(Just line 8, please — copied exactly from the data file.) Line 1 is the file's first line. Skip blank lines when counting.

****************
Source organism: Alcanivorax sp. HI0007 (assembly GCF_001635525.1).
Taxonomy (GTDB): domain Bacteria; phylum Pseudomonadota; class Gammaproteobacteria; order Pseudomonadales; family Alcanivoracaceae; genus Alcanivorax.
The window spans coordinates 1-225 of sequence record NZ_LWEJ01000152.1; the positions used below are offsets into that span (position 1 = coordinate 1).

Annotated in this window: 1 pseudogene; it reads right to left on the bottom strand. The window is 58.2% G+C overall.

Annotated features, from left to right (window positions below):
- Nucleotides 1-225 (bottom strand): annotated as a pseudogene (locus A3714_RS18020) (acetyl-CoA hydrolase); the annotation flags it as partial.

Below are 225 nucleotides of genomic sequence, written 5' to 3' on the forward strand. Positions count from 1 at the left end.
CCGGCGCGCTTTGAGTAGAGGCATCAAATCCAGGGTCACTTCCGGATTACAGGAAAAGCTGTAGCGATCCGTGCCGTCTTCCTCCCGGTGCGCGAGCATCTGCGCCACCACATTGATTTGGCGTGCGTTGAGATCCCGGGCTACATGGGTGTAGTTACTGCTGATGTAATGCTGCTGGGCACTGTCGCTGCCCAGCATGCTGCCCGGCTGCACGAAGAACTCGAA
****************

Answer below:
CCGGCGCGCTTTGAGTAGAGGCATCAAATCCAGGGTCACTTCCGGATTACAGGAAAAGCTGTAGCGATCCGTGCCGTCTTCCTCCCGGTGCGCGAGCATCTGCGCCACCACATTGATTTGGCGTGCGTTGAGATCCCGGGCTACATGGGTGTAGTTACTGCTGATGTAATGCTGCTGGGCACTGTCGCTGCCCAGCATGCTGCCCGGCTGCACGAAGAACTCGAA